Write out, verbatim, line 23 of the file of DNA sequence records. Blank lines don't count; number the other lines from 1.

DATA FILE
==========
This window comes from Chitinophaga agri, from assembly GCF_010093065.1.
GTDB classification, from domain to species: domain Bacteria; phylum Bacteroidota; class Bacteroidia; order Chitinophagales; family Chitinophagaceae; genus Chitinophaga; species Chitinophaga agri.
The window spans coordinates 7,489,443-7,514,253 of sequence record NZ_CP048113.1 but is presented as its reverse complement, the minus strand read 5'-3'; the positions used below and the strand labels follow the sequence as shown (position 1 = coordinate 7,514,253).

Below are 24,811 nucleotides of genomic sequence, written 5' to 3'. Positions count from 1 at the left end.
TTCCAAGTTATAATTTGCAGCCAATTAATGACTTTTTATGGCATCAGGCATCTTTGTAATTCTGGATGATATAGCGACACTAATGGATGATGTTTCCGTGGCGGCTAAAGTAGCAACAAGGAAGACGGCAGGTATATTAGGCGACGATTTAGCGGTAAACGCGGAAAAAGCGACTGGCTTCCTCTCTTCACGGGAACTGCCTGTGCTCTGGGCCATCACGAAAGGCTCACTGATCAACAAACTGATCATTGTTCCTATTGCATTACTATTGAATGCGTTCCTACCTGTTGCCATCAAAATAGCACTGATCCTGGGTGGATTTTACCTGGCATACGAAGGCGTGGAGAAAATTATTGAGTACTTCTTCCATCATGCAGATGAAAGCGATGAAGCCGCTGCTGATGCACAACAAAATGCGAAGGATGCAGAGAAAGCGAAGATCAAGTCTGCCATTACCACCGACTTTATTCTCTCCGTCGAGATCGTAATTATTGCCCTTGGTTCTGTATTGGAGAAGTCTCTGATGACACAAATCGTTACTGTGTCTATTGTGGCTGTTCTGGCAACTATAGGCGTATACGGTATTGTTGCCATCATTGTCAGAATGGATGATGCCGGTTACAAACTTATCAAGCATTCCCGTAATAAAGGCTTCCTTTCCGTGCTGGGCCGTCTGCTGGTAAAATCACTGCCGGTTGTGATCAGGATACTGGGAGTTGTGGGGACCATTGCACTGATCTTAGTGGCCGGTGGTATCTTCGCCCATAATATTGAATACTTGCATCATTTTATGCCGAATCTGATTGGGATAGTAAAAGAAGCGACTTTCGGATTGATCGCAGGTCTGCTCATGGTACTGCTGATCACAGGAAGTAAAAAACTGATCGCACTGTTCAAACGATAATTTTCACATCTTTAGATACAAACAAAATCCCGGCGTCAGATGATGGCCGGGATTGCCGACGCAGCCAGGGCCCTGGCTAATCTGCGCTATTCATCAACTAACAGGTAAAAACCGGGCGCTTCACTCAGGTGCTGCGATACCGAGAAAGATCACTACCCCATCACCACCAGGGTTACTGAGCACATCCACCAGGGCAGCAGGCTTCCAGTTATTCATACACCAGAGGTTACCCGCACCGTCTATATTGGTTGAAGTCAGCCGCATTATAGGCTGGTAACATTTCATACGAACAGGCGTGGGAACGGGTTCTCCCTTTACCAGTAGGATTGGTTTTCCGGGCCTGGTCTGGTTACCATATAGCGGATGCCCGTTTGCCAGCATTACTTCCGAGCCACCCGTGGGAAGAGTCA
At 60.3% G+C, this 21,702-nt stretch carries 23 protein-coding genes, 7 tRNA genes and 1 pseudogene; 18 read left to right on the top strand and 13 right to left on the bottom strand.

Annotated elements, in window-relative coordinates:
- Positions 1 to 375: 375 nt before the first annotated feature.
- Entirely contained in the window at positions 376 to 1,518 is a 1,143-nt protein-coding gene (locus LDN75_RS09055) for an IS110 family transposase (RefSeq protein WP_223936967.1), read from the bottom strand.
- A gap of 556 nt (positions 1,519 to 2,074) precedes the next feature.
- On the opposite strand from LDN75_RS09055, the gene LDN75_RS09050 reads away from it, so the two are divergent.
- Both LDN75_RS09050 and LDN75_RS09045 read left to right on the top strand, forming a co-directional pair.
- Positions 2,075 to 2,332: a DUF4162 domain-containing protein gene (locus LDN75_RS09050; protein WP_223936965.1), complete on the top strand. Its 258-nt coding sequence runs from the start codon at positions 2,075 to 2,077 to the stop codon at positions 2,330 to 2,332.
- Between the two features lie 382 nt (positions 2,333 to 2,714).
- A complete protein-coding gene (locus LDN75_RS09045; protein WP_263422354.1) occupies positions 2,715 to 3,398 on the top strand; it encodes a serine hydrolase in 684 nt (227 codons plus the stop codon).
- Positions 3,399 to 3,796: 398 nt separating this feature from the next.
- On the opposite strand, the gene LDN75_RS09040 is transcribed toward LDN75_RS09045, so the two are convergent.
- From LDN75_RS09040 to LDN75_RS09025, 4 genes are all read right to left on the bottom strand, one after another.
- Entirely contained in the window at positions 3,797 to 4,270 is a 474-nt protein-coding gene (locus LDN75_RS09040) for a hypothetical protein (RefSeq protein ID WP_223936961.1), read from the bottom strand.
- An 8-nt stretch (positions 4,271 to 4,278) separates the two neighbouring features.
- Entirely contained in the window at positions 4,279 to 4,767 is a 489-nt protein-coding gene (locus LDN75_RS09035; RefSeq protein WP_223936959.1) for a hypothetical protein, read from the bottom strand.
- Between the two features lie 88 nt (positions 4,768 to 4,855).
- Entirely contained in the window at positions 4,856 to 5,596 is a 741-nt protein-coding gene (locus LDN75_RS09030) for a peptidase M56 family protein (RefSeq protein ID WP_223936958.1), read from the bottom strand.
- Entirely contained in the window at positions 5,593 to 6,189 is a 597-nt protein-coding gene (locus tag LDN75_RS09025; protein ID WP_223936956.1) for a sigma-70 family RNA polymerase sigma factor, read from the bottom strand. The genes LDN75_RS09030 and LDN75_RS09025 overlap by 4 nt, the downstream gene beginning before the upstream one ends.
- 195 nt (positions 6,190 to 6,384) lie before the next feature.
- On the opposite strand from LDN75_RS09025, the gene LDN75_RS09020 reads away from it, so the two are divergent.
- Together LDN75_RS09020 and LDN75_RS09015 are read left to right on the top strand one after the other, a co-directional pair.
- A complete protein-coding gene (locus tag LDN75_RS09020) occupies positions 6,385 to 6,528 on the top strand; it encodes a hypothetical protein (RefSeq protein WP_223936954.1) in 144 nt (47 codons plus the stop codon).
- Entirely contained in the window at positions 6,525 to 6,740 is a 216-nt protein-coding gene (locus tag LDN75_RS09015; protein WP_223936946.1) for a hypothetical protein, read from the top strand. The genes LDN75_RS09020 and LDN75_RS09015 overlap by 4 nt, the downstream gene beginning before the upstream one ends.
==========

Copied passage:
- Entirely contained in the window at positions 4,856 to 5,596 is a 741-nt protein-coding gene (locus LDN75_RS09030) for a peptidase M56 family protein (RefSeq protein ID WP_223936958.1), read from the bottom strand.